Displaying an Interactive Map with the Amazon Maps API v2

Your app can use the Amazon Maps API to display a map that the user can pan, zoom, and tilt. By default, the map handles user interaction in response to touch input.

Displaying the Map in a MapFragment

The simplest way to set up a Map is to define it in the XML file that specifies your app's layout. You can include the map in a MapFragment or SupportMapFragment (for devices earlier than API 12). Then make sure your Activity class references the layout.

For example, the following XML defines a MapFragment that can display an Amazon map. This XML can be placed anywhere within your layout:

<fragment
    android:id="@+id/mapFragment"
    android:layout_width="match_parent"
    android:layout_height="match_parent"
    class="com.amazon.geo.mapsv2.MapFragment" />

Then, set your Activity to display the fragment:

public class CoffeeActivity extends Activity {

    @Override
    public void onCreate(Bundle savedInstanceState) {
      super.onCreate(savedInstanceState);

        // Set the activity to display the fragment defined in activity_my_main.xml.
      setContentView(R.layout.activity_map_v2);
    }
}

Alternatively, you can define the fragment or view in code:

...
private MapFragment mMapFragment;
private static final String MAP_FRAGMENT_TAG = "mapfragment";

@Override
public void onCreate(Bundle savedInstanceState) {
  super.onCreate(savedInstanceState);

  // Set the activity to display the layout defined in programmatic_layout.xml.
  setContentView(R.layout.programmatic_layout);

  // Create a map fragment with default options
  MapFragment mMapFragment = MapFragment.newInstance();

  // Add the new fragment to the fragment manager. Note that
  // fragment_container is the ID for the frame layout defined in
  // programmatic_layout.xml
  getFragmentManager().beginTransaction()
        .add(R.id.fragment_container, mMapFragment, MAP_FRAGMENT_TAG).commit();
}

Setting Initial Map Options

You can define the initial settings for the map before displaying the map. For instance, you can set the map to initially display as a hybrid or satellite rather than the normal base map.

The initial map settings you can use are defined as part of the AmazonMapOptions class. How you set these depends on how you are adding your map to the app:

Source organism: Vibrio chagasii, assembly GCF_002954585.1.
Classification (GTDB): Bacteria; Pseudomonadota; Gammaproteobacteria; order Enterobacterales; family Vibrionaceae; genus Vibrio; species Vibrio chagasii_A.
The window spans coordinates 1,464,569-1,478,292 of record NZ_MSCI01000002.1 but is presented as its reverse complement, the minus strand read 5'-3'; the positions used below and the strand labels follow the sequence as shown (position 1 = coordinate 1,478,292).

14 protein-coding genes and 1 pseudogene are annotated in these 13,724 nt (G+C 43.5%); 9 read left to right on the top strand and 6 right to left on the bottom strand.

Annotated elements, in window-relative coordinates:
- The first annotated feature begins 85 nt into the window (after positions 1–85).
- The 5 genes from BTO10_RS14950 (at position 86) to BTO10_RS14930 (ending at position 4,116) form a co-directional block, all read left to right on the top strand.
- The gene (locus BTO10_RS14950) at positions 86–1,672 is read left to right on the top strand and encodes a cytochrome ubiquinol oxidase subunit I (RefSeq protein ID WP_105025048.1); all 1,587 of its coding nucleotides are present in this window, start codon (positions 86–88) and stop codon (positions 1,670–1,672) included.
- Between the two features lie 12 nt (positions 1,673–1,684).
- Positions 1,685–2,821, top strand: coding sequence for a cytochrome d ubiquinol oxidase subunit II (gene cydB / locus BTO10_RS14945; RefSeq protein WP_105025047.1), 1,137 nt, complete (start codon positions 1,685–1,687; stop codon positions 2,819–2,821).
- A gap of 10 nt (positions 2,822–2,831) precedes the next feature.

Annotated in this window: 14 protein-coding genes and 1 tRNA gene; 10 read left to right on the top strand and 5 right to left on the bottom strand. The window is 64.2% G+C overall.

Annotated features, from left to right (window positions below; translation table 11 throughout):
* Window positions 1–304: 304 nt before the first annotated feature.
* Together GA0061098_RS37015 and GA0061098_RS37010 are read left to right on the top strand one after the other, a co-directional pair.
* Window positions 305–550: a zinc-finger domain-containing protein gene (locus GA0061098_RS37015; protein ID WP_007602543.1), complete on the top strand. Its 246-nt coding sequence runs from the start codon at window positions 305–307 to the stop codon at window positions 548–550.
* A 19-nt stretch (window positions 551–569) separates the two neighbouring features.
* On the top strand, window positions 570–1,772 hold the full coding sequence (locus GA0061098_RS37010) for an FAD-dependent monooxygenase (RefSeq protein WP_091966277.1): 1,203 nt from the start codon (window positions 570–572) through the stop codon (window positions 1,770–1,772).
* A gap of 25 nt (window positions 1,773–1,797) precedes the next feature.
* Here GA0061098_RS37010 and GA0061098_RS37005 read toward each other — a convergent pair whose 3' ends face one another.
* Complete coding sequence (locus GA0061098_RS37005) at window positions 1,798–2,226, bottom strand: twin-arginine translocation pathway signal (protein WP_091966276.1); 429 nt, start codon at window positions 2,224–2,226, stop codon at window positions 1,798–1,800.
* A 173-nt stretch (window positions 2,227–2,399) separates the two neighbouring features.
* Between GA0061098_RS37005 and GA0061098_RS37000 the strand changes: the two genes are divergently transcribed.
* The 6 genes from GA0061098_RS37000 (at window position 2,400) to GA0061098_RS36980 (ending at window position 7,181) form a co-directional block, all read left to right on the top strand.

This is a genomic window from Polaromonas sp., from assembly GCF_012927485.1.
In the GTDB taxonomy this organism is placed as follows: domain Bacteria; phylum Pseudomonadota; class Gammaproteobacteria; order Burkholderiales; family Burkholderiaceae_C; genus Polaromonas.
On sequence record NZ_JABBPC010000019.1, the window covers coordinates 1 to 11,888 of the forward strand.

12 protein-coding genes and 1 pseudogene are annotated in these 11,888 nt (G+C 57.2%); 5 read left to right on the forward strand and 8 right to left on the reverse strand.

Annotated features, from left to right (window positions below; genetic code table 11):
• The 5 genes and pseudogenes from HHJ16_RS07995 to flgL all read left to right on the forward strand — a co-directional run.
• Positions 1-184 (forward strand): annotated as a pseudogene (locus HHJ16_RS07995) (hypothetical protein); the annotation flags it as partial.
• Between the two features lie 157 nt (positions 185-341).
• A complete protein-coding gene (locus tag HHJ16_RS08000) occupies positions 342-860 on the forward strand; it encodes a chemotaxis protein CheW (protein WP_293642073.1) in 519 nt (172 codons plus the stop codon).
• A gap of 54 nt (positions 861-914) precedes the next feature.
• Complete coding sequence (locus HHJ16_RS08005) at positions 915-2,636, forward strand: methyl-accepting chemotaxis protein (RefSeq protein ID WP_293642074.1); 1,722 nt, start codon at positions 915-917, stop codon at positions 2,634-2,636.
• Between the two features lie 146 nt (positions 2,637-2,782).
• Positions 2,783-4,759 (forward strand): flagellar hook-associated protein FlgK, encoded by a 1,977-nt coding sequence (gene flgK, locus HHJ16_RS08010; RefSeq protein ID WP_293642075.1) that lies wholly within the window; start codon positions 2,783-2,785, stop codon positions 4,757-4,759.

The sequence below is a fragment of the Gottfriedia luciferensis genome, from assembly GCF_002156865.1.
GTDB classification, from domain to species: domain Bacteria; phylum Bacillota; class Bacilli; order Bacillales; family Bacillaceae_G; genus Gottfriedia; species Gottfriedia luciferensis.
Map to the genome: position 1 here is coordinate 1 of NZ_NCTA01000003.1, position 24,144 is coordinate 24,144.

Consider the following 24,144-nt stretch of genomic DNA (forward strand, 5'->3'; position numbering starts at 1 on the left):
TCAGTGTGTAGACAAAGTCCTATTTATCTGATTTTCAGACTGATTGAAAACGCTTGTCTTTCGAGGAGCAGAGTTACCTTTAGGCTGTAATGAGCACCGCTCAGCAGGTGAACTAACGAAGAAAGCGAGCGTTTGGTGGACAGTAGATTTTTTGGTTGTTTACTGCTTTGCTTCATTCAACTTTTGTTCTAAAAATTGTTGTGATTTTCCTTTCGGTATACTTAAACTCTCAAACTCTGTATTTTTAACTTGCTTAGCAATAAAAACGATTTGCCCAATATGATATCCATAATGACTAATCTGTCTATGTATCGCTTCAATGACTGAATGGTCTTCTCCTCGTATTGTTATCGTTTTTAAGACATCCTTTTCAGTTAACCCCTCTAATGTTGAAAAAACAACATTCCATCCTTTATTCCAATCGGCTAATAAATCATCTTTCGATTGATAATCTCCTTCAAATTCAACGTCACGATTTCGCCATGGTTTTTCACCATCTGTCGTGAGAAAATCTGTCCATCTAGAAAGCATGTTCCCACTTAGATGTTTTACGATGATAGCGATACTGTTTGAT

• When defining your MapFragment or MapView in the layout XML, set the initial options in the XML with custom attributes.
  • When defining your MapFragment or MapView in code, pass the settings you want in an AmazonMapOptions object.

Defining Initial Settings in XML

To define map settings in the layout XML:

  1. Include the following XML namespace in the XML layout (note that the prefix can be any value; it does not need to be "map"):

    xmlns:map="http://schemas.android.com/apk/res-auto"
    
  2. Set the attributes you want. For example, use the map:amzn_mapType attribute to set the map type (normal, satellite, or hybrid).

    This example sets the map to satellite in the XML:

    <fragment xmlns:android="http://schemas.android.com/apk/res/android"
    xmlns:map="http://schemas.android.com/apk/res-auto"
    android:id="@+id/map"
    android:layout_width="match_parent"
    android:layout_height="match_parent"
    map:amzn_mapType="amzn_satellite"
    class="com.amazon.geo.mapsv2.MapFragment"/>
    

The specific XML attributes are documented with the related AmazonMapOptions methods in the Maps API Reference.

Defining Initial Settings in Code

To define map settings in the code:

  1. Create an AmazonMapOptions object with the settings you want.

  2. Pass the AmazonMapOptions object to the MapFragment.newInstance() method.

This example sets the map to satellite in code:

// Create an AmazonMapOptions object to set the initial options on the map
AmazonMapOptions mapOpt = new AmazonMapOptions();
mapOpt.mapType(AmazonMap.MAP_TYPE_SATELLITE);

// Create a map fragment with options
MapFragment mMapFragment = MapFragment.newInstance(mapOpt);

Getting a Reference to the Map

AmazonMap is the primary class you use to interact with the map. You cannot instantiate this class. You must retrieve a reference to it from the fragment or view object with the .getMapAsync() method. Pass this method an object that implements the OnMapReadyCallback interface. When the map object is ready to be used, it is provided to you as an argument to the onMapReady() callback method. You can place your main map code within this method, or assign the object to a global variable to use elsewhere.

The AmazonMap object provided in the callback is never null, so you do not need to check it before using the object. Note that .getMapAsync() must be called on the main thread, and the callback is invoked on the main thread.

In the following example, the map is displayed in a MapFragment with the ID mapFragment:

private MapFragment mMapFragment;

...